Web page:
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A Novel Idea — “Gone with the Wind’s” Greenwich Village Roots

Margaret Mitchell’s classic but controversial novel, Gone with the Wind, remains one of our country’s most popular pieces of literature, with over 30 million copies printed worldwide. In a 2014 Harris poll, only the Bible fared more popular in the eyes of American readers. While many are familiar with the novel’s story depicting the misadventures of southern belle Scarlett O’Hara, most people don’t know that the first editions of the book were published right here in Greenwich Village.

The Forbes Building
The Forbes Building, 60-62 Fifth Avenue, the former headquarters of Macmillan Publishing from 1923 to 1962.

Now known as the Forbes Building, 60-62 Fifth Avenue was the first home to the British publishing house, the Macmillan Company. Opening its American branch in 1869, Macmillan was one of the first foreign publishers to locate a branch in the United States, reflecting the growing importance of the American market. During its time at 60 Fifth Avenue, Macmillan grew to become the largest publisher in the United States. While the Depression years were challenging for Macmillan, they nevertheless prospered, in no small part due to the success of their American operation, headquartered here, and their publication during this time of Mitchell’s Gone With The Wind in 1936.

A first edition copy of Mitchell’s Gone With The Wind, printed May 1936. An 1863 Confederate Battle Flag is displayed on its binding, and the symbol is now widely considered to be a symbol of racism and white supremacy/nationalism.

The story, which takes place in and around Atlanta, Georgia, during and after the American Civil War and Reconstruction Era, dramatically shaped cultural perceptions of this historic period. The book was highly popular when it was published, earning its author the Pulitzer Prize and National Book Award. It also received (and continues to receive) harsh criticism for its historical inaccuracies, casual treatment of slavery, its one-dimensional and demeaning portrayal of African Americans, and its romanticization of the slave-holding antebellum South.

A feature editor for the Atlanta Journal, Margaret Mitchell began writing Gone With the Wind in 1926 to pass the time while recovering from an automobile crash. In April 1935, Harold Latham, an editor at Macmillan searching for new fiction writers, found her manuscript. Seeing that it could be a bestseller, Latham passed it to Macmillan’s president George Platt Brett, who purchased the rights to publish the novel. In June of 1936, Gone with the Wind was then shipped to booksellers with, at the time, an unprecedentedly high list price of $3.00 (roughly $63 in value today) which Mitchell feared would tank the novel’s success. Her fears never materialized, and the book became a national bestseller within weeks, selling nearly 100,000 copies within a month of distribution. Its success in the 1930s led to 18% bonuses for all Macmillan’s employees and established the publishing house as a literary force within America’s publishing industry.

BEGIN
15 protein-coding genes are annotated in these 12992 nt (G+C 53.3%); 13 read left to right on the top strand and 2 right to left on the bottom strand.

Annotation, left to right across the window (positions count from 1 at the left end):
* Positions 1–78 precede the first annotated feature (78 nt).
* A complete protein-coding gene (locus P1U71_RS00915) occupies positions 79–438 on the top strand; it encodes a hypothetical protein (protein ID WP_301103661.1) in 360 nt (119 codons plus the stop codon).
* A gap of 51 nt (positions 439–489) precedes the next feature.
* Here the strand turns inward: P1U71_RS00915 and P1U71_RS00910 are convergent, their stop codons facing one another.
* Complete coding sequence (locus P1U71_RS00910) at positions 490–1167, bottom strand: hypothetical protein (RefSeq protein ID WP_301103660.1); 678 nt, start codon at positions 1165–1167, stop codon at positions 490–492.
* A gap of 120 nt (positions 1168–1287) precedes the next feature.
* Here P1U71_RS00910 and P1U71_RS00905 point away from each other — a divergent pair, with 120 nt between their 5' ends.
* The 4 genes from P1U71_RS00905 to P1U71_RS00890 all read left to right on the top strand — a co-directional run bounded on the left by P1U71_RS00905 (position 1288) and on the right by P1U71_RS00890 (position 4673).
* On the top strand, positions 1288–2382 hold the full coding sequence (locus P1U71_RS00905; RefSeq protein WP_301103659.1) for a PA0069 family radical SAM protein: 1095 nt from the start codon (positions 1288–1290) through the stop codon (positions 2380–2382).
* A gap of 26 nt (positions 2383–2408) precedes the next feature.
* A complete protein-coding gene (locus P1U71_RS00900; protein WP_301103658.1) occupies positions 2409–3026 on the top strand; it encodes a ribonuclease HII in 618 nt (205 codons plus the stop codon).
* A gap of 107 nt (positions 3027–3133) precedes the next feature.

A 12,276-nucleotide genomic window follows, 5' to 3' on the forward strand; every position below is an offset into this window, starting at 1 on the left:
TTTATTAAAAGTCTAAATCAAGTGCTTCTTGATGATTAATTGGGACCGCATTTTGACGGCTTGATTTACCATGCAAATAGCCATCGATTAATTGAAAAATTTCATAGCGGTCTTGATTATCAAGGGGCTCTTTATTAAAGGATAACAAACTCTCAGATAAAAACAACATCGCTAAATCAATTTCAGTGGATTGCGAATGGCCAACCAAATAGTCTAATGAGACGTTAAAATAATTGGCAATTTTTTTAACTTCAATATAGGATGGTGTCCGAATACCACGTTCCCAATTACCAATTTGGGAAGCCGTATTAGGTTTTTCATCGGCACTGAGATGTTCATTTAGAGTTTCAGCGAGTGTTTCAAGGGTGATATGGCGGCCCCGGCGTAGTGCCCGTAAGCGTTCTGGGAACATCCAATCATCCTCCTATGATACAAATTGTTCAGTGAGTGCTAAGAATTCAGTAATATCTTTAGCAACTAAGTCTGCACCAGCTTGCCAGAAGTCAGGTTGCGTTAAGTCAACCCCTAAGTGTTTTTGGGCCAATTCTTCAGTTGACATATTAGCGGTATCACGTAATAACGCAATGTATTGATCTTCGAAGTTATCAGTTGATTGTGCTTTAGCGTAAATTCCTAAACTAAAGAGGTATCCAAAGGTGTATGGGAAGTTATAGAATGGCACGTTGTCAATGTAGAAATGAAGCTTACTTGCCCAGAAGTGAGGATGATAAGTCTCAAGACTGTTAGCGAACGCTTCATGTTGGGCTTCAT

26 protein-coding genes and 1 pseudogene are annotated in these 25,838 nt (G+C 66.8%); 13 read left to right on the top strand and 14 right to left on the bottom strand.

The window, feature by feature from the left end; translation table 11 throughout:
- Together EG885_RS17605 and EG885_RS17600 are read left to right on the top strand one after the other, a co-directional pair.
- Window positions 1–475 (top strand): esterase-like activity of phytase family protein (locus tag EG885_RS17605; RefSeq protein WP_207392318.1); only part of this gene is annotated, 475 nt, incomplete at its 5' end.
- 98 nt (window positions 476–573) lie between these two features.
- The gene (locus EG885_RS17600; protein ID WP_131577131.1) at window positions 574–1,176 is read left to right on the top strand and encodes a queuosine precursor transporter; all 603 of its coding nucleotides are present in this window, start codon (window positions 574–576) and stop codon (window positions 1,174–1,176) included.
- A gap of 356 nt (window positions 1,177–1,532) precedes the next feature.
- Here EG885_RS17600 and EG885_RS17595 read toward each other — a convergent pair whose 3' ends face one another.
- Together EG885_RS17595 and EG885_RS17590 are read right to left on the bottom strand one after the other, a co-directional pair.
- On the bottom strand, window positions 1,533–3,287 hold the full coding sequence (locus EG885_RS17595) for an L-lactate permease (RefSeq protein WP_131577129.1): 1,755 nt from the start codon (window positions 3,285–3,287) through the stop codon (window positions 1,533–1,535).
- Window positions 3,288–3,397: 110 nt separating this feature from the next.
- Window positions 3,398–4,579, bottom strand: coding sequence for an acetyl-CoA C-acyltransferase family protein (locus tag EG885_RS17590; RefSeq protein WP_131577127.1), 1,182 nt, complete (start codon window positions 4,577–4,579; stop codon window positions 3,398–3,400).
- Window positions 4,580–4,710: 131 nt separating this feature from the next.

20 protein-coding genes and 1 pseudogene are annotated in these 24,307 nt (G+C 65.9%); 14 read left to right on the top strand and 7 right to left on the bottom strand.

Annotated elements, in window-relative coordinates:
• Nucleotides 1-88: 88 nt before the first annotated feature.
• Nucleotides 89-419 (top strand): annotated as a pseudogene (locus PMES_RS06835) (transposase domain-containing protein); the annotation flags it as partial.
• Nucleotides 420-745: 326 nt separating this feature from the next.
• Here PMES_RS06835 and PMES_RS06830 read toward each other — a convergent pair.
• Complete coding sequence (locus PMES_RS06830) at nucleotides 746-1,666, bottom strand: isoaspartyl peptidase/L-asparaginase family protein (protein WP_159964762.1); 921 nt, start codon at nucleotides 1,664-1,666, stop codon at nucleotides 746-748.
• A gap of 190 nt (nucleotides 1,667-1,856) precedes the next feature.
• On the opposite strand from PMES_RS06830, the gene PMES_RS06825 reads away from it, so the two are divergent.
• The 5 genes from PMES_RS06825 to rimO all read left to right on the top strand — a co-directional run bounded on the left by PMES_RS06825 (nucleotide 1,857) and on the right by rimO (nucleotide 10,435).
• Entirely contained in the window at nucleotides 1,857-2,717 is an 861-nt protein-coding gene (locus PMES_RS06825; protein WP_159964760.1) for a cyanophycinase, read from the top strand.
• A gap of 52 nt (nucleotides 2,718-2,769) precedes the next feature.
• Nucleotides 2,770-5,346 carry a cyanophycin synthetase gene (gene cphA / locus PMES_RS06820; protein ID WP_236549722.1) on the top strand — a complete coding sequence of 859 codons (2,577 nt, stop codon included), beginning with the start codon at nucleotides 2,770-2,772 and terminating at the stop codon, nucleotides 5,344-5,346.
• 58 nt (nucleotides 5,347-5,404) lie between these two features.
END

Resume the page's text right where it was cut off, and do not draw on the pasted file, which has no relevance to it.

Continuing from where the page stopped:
Seeking to capitalize on the book’s newfound fame, Macmillan’s President Brett quickly started to explore adapting the novel’s plot into a screenplay. Back in the 1930s, books were not commonly adapted into motion pictures, and Brett was one of the first to introduce marketing a book and movie at the same time. As you can imagine, his plan was a wild success. Within months of its publication, Brett sold the novel’s filming rights to David Selznick and his company Selznick International Pictures for $50,000 (roughly equivalent to $1 million in 2022’s dollar value). Selznick then partnered with his father-in-law, MGM chief Louis B. Mayer to produce and distribute the film. As history has well documented, the film was a smashing success, garnering 10 Academy Awards and becoming the highest-earning film made up to that point.

A Lobby Card for the film-adaptation of Gone-with the Wind, printed in 1939.

Following their success with Gone with the Wind, Macmillan used their new novel-to-film strategy to publish and promote other well-known stories, such as Rachael Field’s All This and Heaven Too, Kathleen Winsor’s Forever Amber, and multiple stories by famed authors C.S. Lewis and Marianne Moore. This was far from the only connection between this neighborhood South of Union Square and the film industry, which was also once like the publishing industry centered here, but it is one of the most prominent.

The publisher remained at 60-62 Fifth Avenue until 1962, when the building was sold to Forbes Inc. If you’d like to learn more about this neighborhood South of Union Square’s connections to literary heritage or Civil War history, then we encourage you to check out our wide variety of tours leading you through Greenwich Village and the East Village South of Union Square. We’ve documented hundreds of historic sites within over 30 differently themed tours, and Village Preservation is leading landmark and zoning protections for this historically rich and architecturally eclectic neighborhood. Please consider joining our effort to save this history.

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